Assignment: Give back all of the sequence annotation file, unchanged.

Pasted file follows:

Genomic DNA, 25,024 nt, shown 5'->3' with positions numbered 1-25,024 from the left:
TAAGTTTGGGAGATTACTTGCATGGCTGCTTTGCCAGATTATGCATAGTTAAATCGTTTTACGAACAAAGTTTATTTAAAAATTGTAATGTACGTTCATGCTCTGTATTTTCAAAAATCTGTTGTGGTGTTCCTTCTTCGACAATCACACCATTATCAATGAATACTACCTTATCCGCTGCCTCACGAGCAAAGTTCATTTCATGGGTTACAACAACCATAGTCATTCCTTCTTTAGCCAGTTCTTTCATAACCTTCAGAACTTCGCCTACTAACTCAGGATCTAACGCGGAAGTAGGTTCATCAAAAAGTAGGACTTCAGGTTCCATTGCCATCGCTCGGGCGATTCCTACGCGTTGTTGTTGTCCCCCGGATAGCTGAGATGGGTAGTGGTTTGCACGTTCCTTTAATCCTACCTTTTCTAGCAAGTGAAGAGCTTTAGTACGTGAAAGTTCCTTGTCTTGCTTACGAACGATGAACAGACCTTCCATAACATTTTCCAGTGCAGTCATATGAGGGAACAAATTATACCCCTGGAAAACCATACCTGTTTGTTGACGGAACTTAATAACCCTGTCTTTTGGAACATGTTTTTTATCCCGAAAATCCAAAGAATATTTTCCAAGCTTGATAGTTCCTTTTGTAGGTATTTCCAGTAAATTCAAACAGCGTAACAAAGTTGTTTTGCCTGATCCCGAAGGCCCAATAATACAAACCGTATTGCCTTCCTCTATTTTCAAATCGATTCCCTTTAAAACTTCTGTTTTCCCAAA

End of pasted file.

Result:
Genomic DNA, 25,024 nt, shown 5'->3' with positions numbered 1-25,024 from the left:
TAAGTTTGGGAGATTACTTGCATGGCTGCTTTGCCAGATTATGCATAGTTAAATCGTTTTACGAACAAAGTTTATTTAAAAATTGTAATGTACGTTCATGCTCTGTATTTTCAAAAATCTGTTGTGGTGTTCCTTCTTCGACAATCACACCATTATCAATGAATACTACCTTATCCGCTGCCTCACGAGCAAAGTTCATTTCATGGGTTACAACAACCATAGTCATTCCTTCTTTAGCCAGTTCTTTCATAACCTTCAGAACTTCGCCTACTAACTCAGGATCTAACGCGGAAGTAGGTTCATCAAAAAGTAGGACTTCAGGTTCCATTGCCATCGCTCGGGCGATTCCTACGCGTTGTTGTTGTCCCCCGGATAGCTGAGATGGGTAGTGGTTTGCACGTTCCTTTAATCCTACCTTTTCTAGCAAGTGAAGAGCTTTAGTACGTGAAAGTTCCTTGTCTTGCTTACGAACGATGAACAGACCTTCCATAACATTTTCCAGTGCAGTCATATGAGGGAACAAATTATACCCCTGGAAAACCATACCTGTTTGTTGACGGAACTTAATAACCCTGTCTTTTGGAACATGTTTTTTATCCCGAAAATCCAAAGAATATTTTCCAAGCTTGATAGTTCCTTTTGTAGGTATTTCCAGTAAATTCAAACAGCGTAACAAAGTTGTTTTGCCTGATCCCGAAGGCCCAATAATACAAACCGTATTGCCTTCCTCTATTTTCAAATCGATTCCCTTTAAAACTTCTGTTTTCCCAAA